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Publication numberUS4947399 A
Publication typeGrant
Application numberUS 06/647,001
Publication dateAug 7, 1990
Filing dateSep 4, 1984
Priority dateSep 4, 1984
Fee statusLapsed
Also published asDE3569441D1, EP0192769A1, EP0192769B1, WO1986001649A1
Publication number06647001, 647001, US 4947399 A, US 4947399A, US-A-4947399, US4947399 A, US4947399A
InventorsJohn C. Sheldon, Dennis M. Hisayasu
Original AssigneeHughes Aircraft Company
Export CitationBiBTeX, EndNote, RefMan
External Links: USPTO, USPTO Assignment, Espacenet
Laser mirror displacement device
US 4947399 A
A device (10), for allowing axial displacement of an optical element (12) within a laser cavity (14), so as to control the optical path length in the cavity, includes a generally cylindrical container (16) arranged to be connected to an end of the laser cavity where the optical element is located, and a piezoelectric stack (38) mounted in the container so that the length of the stack in the axial direction can be varied by an amount corresponding to the desired optical element movement in response to an electric field applied to the stack. One end of the cylindrical container comprises a belleville shaped diaphragm (26) to which is mounted the optical element within the laser cavity. A very stiff threaded cap (20) forming the end of the cylindrical container preloads the stack and diaphragm by a prescribed torque to allow the device to perform satisfactorily when subjected to extreme environmental conditions (e.g., above 5 KHz). The stack is mounted within the cylindrical container by ball and cone joints which permit only axial forces to be applied to or from the stack, thus insuring reliable control over the degree of desired optical element movement in the cavity. the stack and electrical connections are outside of the laser cavity and do not contribute to outgassing contamination.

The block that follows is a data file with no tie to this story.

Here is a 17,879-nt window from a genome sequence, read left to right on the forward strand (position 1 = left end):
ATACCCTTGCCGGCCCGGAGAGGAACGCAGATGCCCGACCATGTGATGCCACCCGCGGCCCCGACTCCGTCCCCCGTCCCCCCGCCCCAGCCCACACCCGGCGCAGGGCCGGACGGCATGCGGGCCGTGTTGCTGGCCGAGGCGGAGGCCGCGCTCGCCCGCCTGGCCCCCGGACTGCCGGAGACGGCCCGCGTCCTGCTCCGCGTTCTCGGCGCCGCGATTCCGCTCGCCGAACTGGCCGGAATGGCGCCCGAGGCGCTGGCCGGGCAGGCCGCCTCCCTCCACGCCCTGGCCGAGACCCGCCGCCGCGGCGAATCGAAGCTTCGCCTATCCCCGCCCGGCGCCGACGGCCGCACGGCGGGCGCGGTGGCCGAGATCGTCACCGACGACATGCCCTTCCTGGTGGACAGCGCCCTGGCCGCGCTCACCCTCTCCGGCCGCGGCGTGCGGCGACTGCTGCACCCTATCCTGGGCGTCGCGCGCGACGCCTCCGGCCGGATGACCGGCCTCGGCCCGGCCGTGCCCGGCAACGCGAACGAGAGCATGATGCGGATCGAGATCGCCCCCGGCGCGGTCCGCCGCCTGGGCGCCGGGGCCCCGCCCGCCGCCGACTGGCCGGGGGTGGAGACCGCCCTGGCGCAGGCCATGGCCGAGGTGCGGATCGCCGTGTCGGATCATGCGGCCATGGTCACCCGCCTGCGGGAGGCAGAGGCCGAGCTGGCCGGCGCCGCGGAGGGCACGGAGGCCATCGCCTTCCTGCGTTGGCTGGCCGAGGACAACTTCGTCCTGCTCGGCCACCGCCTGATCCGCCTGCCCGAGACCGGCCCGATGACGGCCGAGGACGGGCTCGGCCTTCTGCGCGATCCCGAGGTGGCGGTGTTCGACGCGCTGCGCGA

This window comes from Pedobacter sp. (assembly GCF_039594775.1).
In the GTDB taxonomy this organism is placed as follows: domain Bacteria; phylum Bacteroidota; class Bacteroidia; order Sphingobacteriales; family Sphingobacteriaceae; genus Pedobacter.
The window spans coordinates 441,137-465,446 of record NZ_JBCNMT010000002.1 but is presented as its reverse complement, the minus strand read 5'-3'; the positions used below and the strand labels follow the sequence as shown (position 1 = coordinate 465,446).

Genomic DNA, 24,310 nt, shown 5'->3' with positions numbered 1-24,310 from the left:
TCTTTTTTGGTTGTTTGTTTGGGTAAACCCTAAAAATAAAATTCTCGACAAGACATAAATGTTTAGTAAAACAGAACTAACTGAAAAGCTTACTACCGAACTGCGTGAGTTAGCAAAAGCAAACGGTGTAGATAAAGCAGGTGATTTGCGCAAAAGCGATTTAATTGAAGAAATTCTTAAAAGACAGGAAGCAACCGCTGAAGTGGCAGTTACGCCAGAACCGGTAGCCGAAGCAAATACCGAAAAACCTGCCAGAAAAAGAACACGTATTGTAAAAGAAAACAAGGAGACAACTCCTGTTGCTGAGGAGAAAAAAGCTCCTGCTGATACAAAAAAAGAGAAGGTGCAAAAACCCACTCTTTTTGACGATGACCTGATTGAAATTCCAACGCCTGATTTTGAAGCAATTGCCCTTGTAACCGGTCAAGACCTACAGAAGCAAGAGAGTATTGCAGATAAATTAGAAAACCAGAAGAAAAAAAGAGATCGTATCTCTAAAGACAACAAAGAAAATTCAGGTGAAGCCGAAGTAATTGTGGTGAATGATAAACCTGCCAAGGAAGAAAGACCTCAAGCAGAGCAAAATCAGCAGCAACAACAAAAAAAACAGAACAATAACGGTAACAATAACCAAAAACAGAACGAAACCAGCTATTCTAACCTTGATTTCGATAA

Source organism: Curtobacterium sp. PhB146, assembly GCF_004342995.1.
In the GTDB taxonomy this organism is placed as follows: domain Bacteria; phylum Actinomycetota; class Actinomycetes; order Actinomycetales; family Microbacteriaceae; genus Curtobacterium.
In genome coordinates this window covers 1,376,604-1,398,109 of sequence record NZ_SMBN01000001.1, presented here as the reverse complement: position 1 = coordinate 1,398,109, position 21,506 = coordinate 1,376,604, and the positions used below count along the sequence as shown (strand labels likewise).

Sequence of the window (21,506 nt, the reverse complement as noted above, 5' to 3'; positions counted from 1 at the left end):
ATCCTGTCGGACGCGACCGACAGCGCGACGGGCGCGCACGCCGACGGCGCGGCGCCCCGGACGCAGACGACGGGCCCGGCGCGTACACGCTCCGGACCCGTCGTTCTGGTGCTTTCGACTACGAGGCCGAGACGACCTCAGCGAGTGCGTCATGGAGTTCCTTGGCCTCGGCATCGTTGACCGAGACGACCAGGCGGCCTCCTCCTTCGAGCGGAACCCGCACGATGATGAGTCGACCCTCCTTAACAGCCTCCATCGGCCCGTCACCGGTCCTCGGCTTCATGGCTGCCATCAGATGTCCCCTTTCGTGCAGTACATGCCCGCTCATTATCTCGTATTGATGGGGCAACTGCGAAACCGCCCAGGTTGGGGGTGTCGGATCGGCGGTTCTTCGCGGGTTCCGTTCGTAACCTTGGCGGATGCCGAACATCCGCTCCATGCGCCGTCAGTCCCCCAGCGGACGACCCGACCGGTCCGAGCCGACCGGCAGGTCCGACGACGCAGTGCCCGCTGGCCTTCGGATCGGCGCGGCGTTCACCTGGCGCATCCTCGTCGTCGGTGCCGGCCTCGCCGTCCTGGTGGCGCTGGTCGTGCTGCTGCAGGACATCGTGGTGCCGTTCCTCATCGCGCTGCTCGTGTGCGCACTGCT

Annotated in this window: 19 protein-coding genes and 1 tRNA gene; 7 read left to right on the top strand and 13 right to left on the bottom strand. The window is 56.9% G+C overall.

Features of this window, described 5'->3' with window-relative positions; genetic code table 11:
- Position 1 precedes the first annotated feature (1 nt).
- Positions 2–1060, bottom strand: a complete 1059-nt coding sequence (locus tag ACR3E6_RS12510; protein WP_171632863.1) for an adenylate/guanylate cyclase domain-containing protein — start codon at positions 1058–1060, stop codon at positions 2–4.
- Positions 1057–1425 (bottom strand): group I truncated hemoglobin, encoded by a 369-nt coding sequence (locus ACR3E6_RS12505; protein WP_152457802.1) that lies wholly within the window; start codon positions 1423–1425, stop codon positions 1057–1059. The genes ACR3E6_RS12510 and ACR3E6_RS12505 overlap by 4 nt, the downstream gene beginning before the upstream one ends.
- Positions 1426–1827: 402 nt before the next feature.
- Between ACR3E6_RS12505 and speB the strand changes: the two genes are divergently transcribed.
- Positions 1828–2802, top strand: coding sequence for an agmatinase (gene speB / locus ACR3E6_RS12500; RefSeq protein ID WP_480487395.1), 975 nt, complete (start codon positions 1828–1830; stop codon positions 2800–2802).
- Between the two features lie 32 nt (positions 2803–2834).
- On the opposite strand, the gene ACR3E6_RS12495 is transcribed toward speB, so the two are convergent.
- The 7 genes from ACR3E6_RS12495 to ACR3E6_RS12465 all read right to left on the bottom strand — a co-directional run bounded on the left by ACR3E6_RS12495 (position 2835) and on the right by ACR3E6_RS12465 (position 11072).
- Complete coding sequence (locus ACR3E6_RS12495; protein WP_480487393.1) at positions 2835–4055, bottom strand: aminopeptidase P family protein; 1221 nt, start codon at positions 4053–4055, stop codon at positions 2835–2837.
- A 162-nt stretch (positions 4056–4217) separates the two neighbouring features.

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What is claimed is:
1. A displacement device for uniformly moving an optical element positioned within a laser cavity and along an axis therein comprising:
container means coupled to an end of the laser cavity and positioned exterior thereto;
a piezoelectric stack including laminations of piezoelectric material extending generally along the axis of said stack and axially movable by an amount corresponding to a desired axial movement of said optical element;
first and second mounting means within said container means coupled to respective ends of said stack for support thereof, said first and second mounting means being respectively closer to and further from said optical element and the cavity;
axial displacement means associated with said second mounting means and sealing said optical element from said container means and said piezoelectric stack for enabling axial movement of said stack and transmission of the stack movement to said optical element without permitting contamination thereof; and
excitation means for applying an electric field to said stack for varying its length.
2. A displacement device according to claim 1, wherein said piezoelectric material comprises lead zirconate titanate.
3. A displacement device according to claim 1, wherein said container means comprises a cylindrical container and a retainer cap covering said cylindrical container at its end further from said optical element.
4. A displacement device according to claim 3, wherein said retainer cap has a central inner surface which forms a part of said first mounting means.
5. A displacement device according to claim 4, wherein said central inner surface projects to form part of a ball, and said first mounting means includes electrically insulative interface means fixed at the end of said stack facing said central inner surface, said first interface means forming a conical recess for receiving said ball part to form a joint through which substantially only axial forces are transmitted.